The rule applies to both Roth IRAs and traditional IRAs, although there are differences in how the rule applies. While both types of IRAs may be used without being subject to the 10% early withdrawal penalty tax, traditional IRA holders would have to pay income taxes on the withdrawal.
Roth IRA holders can withdraw the money they’ve contributed tax and penalty-free. In addition, if it’s been at least five years since the Roth IRA was established, a distribution of earnings, up to $10,000 as a first time home purchase, is considered a “qualified distribution” from the Roth and is not subject to tax or penalty. If it has not been five years since you established a Roth IRA, then the distribution is not a “qualified distribution” and the earnings would be subject to income tax, but not subject to the 10% early withdrawal penalty. Read Avoiding Tax Penalties on IRAs for details.
Since you are able to withdraw your contributions from your Roth IRA at any time without tax or penalty, a Roth IRA can be used as a back-up fund to cover unexpected costs, such as medical care, costly repairs, and family emergencies.
2017 Roth IRA Contribution Rules and Limits
Here are some of the most important 2017 (and 2016) rules and contribution limits to help you get the most out of your Roth IRA. Visit IRS.gov for more details.
How much can I contribute?
The Roth and traditional IRAs have the same contribution limits. For the 2016 - 2017 tax years, you can contribute the lesser of $5,500 or your earned income. If you’re 50 or over, you can contribute a total of $6,500. If you contribute to both a traditional and a Roth IRA, your total contributions cannot exceed your contribution limit.
Can my spouse contribute?
Your spouse can also contribute as long as you have sufficient combined earned income. For instance, if you’re both under 50, you and your spouse could each contribute up to $5,500 if your combined earned income is at least $11,000.
Are there age restrictions?
There are no age limitations for a Roth IRA. With a traditional IRA, you must stop making contributions the year that you reach age 70 ½; there are no such restrictions with a Roth IRA. You can contribute for your entire life, as long as you or your spouse has earned income sufficient to match your contribution. And you are not required to take withdrawals from your Roth IRA during your lifetime. Although your beneficiaries are subject to Required Minimum Distributions, they would typically be tax-free, if a “qualified withdrawal.”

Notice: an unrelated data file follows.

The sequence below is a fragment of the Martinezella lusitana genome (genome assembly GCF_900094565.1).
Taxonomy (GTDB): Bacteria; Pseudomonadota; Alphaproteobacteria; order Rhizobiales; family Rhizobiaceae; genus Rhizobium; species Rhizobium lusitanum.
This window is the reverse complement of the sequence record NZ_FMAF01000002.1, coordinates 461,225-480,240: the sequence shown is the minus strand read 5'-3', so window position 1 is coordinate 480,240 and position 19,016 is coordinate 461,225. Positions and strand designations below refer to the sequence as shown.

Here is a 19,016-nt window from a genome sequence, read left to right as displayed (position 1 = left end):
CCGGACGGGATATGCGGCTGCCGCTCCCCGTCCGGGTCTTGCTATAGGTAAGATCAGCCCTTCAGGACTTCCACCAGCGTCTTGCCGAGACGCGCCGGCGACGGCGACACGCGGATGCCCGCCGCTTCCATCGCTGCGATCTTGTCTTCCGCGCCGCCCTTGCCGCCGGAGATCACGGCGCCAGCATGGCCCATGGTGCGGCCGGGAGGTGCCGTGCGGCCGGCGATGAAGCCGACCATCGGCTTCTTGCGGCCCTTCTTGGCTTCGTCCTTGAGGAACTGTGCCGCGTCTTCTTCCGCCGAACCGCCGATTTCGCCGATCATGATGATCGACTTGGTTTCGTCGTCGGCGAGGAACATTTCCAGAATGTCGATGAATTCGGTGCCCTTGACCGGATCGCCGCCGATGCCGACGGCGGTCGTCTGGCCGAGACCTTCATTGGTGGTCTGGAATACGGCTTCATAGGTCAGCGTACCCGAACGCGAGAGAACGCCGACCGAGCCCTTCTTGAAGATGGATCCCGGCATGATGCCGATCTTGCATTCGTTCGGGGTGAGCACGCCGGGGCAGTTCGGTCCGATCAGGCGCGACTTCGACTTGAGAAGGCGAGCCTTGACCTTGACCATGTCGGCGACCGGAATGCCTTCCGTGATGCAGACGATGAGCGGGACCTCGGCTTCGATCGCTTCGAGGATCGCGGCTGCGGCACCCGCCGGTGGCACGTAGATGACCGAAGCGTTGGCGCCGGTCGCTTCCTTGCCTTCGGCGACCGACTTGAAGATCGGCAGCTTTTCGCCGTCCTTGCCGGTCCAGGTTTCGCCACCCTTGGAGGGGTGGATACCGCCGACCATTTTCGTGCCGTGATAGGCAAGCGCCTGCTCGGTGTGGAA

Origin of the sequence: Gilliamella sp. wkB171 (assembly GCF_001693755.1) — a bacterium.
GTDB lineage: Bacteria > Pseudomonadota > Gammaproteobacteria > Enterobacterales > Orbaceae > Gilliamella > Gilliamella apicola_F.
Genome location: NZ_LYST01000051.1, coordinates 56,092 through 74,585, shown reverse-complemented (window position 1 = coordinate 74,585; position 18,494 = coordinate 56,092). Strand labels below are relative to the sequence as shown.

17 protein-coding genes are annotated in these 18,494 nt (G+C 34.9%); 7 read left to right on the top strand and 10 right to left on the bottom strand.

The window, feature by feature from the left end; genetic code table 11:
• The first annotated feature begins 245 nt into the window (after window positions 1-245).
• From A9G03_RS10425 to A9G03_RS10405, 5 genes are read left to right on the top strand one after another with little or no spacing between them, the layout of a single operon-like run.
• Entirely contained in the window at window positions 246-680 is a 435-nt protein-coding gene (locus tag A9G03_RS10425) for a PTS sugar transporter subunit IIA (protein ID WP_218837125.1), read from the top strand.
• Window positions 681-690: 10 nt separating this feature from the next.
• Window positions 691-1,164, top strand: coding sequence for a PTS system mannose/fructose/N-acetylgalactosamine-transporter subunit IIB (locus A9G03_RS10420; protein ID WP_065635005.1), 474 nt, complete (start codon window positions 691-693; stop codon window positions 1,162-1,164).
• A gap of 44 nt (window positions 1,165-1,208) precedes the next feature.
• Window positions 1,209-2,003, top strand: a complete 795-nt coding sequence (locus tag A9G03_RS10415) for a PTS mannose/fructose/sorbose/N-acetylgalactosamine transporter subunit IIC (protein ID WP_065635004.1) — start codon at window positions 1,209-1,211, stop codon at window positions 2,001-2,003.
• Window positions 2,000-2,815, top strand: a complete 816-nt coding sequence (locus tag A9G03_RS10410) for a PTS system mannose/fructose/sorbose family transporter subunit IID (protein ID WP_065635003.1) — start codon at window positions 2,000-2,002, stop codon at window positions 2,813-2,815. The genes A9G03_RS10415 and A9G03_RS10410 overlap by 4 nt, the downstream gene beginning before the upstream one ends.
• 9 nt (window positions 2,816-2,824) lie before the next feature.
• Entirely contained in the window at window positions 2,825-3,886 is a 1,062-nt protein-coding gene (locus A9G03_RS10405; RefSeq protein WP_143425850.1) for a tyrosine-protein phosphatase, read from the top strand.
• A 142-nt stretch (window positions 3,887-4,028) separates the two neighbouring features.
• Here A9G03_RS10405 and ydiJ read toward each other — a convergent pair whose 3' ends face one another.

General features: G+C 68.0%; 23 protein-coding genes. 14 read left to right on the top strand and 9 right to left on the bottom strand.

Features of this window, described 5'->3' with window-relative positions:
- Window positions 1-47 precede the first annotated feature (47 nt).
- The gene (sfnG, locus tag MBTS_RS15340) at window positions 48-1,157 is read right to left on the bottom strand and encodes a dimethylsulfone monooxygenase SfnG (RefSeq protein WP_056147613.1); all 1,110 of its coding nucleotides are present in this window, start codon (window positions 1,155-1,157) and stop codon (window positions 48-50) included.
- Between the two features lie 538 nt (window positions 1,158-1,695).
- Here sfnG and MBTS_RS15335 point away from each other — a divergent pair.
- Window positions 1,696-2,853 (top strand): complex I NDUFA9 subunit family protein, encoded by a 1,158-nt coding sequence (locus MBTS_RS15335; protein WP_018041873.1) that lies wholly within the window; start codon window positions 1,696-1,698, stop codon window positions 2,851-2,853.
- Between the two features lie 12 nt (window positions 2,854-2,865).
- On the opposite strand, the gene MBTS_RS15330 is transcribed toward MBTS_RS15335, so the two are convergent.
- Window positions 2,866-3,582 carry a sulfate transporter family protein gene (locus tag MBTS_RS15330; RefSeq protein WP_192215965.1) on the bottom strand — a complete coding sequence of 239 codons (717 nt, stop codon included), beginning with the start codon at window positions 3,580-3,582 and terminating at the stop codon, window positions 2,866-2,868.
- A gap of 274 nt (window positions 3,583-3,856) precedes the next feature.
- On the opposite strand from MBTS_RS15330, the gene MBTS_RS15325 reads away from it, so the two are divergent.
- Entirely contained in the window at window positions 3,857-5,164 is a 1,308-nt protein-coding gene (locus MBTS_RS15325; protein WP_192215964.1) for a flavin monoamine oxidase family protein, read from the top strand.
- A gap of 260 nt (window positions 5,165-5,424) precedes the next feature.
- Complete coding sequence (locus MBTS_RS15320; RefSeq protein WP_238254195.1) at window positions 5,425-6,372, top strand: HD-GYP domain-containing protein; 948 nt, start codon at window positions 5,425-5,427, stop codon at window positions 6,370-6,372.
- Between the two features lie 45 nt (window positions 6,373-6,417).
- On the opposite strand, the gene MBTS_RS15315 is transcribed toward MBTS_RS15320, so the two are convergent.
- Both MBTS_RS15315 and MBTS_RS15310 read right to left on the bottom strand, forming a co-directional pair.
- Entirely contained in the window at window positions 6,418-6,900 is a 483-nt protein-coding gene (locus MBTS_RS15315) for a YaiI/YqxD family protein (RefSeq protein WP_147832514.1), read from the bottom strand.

Are there upper income restrictions?
There are upper income restrictions for a Roth IRA – unlike a traditional IRA, which carries no upper income limitations.
For a Roth IRA, single filers must make have Modified Adjusted Gross Income under $132,000 for the tax year 2016 and under $133,000 for tax year 2017. Contributions would be reduced on a sliding scale with Modified Adjusted Gross Income between $116,000 and $132,000 in 2016 and between $117,000 and $133,000 in 2017.
Married couples filing jointly must have Modified Adjusted Gross income under $194,000 for tax year 2016 and under $196,000 for tax year 2017. Contributions would be reduced on a sliding scale with Modified Adjusted Gross income between $184,000 and $194,000 in 2016 and between $186,000 and $196,000 in 2017.
See more details on Roth IRA income restrictions.
When should I make contributions?
Contributions can be made to your Roth or traditional IRAs at any time during the calendar year, and as late as the due date for filing your tax return (which is usually on or around April 15 of the following year). So, your contribution for the 2016 tax year must be made by April 18, 2017.1 You could also make your 2017 contribution at this time as well (See: Contributing Earlier to Your IRA Can Make a Big Difference Over Time)
Do I have to contribute one lump sum or can I contribute throughout the year?
You can make contributions as a lump sum, or periodically. You can also set up an automatic monthly contribution plan that withdraws a set amount of money each month from your savings account and invests it in the mutual fund or funds of your choice within your IRA account.
What if I have a 401k plan at work?
If you already have a 401k plan or another type of retirement plan at work (such as a pension, profit-sharing SIMPLE or SEP plan), you may be able to contribute to a Roth IRA if you are under the income ceiling or a traditional IRA (deductibility may be limited).
At Thrivent Mutual Funds, we recommend you consult your tax advisor to make sure you’re getting the most out of your investments. Thrivent Mutual Funds and their representatives cannot provide legal or tax advice.
1 Most years the deadline is April 15, but because Emancipation Day falls on a Saturday in 2017, Monday is a holiday so the deadline was moved to Tuesday, April 18. Filing an extension for your tax return does not extend the time to make your IRA contribution.